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the people, "the common people." It takes no cognizance of rank, station, authority, but regards man as man simply. Hence the energy and success with which it is conducted, and the anxiety and alarm which it gives to principalities and powers, and spiritual wickedness in high places.

Since the last annual meeting of this Society, a war of extermination has been waged against it, not less unnatural than extraordinary; but, happily, with very little success. The Massachusetts Anti-Slavery Society is the parent of all the other kindred societies in the land. It has ever been hated, therefore, with peculiar intensity, by the enemies of the colored race. From the first hour of its existence to the present time, it has pursued the same fearless, uncompromising, straight-forward course, deterred by no danger, disheartened by no opposition, wearied by no effort. Various have been the attempts to cripple its influence, to limit its action, to destroy its life. The evil spirit of sectarianism has, from time to time, summoned all its strength to crush the Society, or to transfer its management to other hands. In several instances, direct efforts have been made to supplant it by the formation of a rival Society. Foremost in this crusade have been the colonization, pro-slavery clergy of the Commonwealth. Convicted of sin for refusing to plead the cause of all such as are appointed to destruction in our land-rebuked before all the people, without fear or favor, as though they were indeed like other men-stripped of their pharisaical guise, and exhibited in all their time-serving abjectness -conscious that the colonization imposture which they had palmed upon the people stood fully revealed-perceiving that a gradual yet mighty change was taking place in public sentiment favorable to the anti-slavery movement-and knowing that they must at least seem to be the opponents of slavery, without materially changing their position, or they would ere long be swept away by a whirlwind of popular indignation-they rallied together and organized a society with the sounding title of "The American Union for the Relief and Improvement of the Colored Race." Like the Union of the States, it was composed of the most incongruous materials, based upon the shifting-sand of policy, and cemented with selfishness. It was a sad specimen

of clerical hollow-heartedness and duplicity: yet so much did it appear like the Angel of Emancipation, some abolitionists. were deceived by it for a time — among them, one of the most conspicuous in the anti-slavery ranks. It had a hot spirit, but a stony heart. Its real object was to crush abolitionism universally, and especially the Massachusets Anti-Slavery Society, that old irreverent pioneer of all manner of heresy and fanaticism in Church and State! The hand of the LORD was against it, and it dissolved away "like the baseless fabric of a vision." It was of the earth, earthy-without life or vision-and now lies buried in the tomb of ignominy. The mourners do not go about the streets : there is none so poor as to do it reverence.

The next attempt made to subvert this Society, and give the control of our anti-sectarian enterprise into the hands of a sect, was by five orthodox clergymen, all claiming to be "abolitionists in the strictest sense". - two of whom had lectured extensively on the subject of slavery, and one of whom was the na member of this Board. That they were not actuated by a spirit of brotherly kindness was at once apparent from the fact, that they preferred the most flagrant charges against those with whom they were associated, through the medium of the press, instead of first seeking a private interview, and endeavoring to convict them of wrong-doing. That they were not prompted by any regard for the integrity and success of our cause was evident, because they volunteered to shield from merited censure 'certain pro-slavery clergymen, and to endorse almost every false accusation and malicious innuendo against "leading abolitionists," which had been coined by the implacable enemies of immediate einancipation. That they were governed by a manpleasing, and not a God-fearing spirit,- by a desire to conciliate a body of clergymen, who had distinguished themselves for their violent hostility to abolitionism,- by selfish and sectarian purposes, was manifest from the language and spirit of their memorable" Appeal" and "Protest," and from their subsequent conduct. The individual who was foremost in this defection was the Rev. CHARLES FITCH, then a preacher at the Marlboro' Chapel, in Boston, and now located in Newark, N. J. He was, for a time, "a burning and a shining light"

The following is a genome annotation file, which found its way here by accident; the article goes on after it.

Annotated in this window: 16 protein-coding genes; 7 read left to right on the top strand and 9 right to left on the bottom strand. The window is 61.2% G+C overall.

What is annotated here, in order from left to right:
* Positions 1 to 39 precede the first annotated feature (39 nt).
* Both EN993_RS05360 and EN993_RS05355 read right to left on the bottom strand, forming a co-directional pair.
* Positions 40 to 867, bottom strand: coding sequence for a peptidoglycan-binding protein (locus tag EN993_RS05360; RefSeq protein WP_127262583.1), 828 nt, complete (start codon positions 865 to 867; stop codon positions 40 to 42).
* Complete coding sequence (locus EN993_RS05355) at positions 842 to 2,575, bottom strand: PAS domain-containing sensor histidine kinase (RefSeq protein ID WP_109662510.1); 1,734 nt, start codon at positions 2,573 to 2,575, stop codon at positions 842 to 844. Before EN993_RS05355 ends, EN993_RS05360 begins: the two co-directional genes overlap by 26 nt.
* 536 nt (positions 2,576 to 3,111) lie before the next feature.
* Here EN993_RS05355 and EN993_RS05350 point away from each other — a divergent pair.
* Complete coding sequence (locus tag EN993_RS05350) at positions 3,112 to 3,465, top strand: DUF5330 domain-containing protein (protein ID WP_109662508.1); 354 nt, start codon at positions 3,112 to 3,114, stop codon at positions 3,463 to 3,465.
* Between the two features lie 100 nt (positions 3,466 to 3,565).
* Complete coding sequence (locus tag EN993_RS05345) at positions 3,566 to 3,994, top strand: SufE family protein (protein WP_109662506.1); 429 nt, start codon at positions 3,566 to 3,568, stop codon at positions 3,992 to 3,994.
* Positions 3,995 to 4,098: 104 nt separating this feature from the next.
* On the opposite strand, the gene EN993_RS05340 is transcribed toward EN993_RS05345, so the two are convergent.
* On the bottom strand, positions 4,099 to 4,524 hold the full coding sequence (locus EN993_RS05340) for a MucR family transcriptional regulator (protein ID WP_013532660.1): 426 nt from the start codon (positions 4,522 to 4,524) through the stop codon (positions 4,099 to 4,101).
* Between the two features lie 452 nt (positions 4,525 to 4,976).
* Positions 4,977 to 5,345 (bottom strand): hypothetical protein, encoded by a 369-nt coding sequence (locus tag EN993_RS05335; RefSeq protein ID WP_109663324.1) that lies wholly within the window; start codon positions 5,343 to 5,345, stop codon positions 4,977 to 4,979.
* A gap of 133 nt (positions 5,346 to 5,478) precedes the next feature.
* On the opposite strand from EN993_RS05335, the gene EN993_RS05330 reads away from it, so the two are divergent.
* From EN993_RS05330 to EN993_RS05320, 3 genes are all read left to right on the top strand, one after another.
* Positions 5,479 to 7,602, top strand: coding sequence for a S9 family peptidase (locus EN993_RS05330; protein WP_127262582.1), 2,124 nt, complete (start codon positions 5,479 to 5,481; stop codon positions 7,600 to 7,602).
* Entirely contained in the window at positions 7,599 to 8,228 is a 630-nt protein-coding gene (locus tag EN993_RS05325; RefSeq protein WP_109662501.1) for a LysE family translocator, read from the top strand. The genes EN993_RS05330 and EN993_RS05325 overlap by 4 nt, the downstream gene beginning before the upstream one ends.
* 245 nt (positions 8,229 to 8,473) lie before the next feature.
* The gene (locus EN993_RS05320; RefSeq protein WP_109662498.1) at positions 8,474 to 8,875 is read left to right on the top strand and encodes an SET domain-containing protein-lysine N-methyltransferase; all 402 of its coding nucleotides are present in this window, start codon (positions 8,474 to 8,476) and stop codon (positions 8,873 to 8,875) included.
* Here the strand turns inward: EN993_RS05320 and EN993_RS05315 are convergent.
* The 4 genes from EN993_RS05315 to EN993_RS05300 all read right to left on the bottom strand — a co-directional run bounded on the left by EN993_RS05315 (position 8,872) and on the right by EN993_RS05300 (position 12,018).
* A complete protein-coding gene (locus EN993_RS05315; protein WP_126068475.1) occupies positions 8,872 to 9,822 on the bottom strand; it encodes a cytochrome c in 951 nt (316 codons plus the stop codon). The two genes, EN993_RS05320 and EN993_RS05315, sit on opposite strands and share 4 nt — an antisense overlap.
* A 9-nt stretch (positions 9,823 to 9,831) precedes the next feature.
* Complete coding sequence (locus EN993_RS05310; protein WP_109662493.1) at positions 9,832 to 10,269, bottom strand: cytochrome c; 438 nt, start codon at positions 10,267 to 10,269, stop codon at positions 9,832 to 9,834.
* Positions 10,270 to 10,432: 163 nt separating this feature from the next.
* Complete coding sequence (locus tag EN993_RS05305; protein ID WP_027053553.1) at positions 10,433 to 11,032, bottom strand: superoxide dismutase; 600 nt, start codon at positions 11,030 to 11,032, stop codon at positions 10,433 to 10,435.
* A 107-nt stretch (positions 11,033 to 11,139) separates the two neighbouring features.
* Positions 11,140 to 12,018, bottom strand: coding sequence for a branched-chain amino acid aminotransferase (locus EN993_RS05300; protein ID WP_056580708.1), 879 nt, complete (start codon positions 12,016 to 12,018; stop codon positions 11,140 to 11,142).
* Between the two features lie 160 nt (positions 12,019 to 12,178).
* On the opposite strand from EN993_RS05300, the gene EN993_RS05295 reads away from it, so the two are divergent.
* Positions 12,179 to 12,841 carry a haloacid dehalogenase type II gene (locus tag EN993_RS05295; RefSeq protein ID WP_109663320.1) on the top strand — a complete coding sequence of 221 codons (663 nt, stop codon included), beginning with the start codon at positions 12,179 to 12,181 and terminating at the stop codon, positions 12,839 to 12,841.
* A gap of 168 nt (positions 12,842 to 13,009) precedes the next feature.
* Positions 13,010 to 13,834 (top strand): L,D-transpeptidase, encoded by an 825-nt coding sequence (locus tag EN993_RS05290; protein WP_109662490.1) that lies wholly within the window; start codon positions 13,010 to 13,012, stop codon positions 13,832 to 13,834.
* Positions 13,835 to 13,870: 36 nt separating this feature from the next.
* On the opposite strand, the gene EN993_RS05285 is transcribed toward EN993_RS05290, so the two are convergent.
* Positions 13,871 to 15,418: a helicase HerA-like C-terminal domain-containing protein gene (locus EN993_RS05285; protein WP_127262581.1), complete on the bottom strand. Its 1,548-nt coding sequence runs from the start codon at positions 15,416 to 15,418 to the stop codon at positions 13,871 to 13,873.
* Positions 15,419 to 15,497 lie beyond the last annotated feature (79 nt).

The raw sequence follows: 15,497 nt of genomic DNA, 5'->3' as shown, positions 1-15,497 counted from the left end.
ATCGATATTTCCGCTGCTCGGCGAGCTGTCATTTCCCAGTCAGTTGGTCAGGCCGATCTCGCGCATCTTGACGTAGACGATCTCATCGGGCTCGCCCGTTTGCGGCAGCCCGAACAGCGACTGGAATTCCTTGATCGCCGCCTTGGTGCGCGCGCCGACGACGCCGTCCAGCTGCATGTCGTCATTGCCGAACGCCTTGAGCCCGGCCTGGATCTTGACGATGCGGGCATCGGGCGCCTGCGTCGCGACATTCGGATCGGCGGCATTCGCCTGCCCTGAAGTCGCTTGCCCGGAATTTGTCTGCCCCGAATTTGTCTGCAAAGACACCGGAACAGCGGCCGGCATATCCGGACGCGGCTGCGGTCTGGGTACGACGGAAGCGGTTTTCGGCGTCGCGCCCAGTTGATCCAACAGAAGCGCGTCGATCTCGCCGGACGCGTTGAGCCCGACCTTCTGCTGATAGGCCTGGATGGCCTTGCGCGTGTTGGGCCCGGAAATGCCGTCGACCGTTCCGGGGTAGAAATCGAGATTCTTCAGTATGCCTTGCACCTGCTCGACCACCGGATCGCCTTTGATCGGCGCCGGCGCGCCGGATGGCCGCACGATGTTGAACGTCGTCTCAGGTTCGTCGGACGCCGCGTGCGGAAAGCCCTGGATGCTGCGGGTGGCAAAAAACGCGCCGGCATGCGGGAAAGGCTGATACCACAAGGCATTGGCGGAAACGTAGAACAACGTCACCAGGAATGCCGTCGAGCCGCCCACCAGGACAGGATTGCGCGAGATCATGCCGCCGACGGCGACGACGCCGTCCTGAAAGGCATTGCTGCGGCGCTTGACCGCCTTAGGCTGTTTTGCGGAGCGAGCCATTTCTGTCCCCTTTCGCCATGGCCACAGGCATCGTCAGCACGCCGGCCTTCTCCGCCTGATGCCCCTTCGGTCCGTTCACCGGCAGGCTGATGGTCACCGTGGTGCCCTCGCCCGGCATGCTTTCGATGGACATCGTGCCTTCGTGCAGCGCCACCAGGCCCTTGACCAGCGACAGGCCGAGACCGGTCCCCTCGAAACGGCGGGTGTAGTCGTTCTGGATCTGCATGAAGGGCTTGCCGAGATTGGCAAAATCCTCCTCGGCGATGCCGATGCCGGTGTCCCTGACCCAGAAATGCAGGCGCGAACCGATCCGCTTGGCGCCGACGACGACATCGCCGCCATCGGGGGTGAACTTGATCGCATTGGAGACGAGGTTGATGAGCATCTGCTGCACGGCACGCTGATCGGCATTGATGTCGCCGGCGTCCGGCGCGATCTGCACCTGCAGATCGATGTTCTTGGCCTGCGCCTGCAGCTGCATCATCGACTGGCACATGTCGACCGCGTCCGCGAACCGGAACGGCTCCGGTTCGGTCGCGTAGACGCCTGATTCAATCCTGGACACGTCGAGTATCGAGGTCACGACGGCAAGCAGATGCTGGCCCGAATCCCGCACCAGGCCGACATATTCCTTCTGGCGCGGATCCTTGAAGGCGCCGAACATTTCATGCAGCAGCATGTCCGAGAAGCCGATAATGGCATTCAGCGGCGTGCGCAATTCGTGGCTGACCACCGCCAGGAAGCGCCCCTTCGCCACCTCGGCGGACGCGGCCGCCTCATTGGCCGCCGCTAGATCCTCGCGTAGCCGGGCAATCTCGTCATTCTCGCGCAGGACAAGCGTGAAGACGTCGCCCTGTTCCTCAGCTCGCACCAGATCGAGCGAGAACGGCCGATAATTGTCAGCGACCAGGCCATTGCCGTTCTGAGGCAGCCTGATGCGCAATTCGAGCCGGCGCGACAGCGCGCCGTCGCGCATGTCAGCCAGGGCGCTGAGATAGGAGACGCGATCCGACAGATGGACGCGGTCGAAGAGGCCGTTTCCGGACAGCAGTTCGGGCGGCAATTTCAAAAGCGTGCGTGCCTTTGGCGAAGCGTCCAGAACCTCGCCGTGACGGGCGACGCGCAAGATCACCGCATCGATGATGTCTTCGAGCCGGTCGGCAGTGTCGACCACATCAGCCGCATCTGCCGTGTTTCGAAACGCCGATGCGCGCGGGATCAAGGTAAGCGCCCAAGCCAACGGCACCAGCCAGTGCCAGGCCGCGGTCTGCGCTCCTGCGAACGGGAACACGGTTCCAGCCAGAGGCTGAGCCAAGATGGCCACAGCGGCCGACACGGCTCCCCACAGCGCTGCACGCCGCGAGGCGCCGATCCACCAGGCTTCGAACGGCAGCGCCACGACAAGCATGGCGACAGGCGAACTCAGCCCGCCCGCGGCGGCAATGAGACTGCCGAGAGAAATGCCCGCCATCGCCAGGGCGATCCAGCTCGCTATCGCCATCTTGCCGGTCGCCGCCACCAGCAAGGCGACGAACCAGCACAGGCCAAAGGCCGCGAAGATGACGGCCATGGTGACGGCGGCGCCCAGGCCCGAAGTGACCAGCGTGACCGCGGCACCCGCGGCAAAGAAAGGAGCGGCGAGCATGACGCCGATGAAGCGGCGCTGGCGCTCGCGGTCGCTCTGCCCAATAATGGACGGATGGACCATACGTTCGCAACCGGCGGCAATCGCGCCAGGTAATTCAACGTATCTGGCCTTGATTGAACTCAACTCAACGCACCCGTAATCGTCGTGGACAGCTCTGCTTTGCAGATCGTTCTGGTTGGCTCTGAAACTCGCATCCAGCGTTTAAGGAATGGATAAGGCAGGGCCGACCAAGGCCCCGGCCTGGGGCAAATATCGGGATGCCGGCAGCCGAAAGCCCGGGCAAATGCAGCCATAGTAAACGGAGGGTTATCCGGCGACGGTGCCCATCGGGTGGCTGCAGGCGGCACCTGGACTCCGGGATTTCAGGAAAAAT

among abolitionists, and distinguished himself for the ardor of his zeal, the boldness of his invective, and the severity of his denunciation. But, alas! in an evil hour, he forgot the claims of pleading humanity, and took sides with a corrupt priesthood in traducing the character and conduct of those who stood prominently forth as the advocates of righteous emancipation. The light that was in him became darkness—and how great was that darkness! It was ala mentable, a surprising change. What are his present views and feelings respecting his participancy in the "Clerical Appeal," and how he now regards a movement which was started ostensibly to promote the glory of God, but which inflicted very serious injury upon the cause of the perishing slave, may be learnt from the following letter addresssed to the Corresponding Secretary of this Society:

NEWARK, JAN. 9, 1840.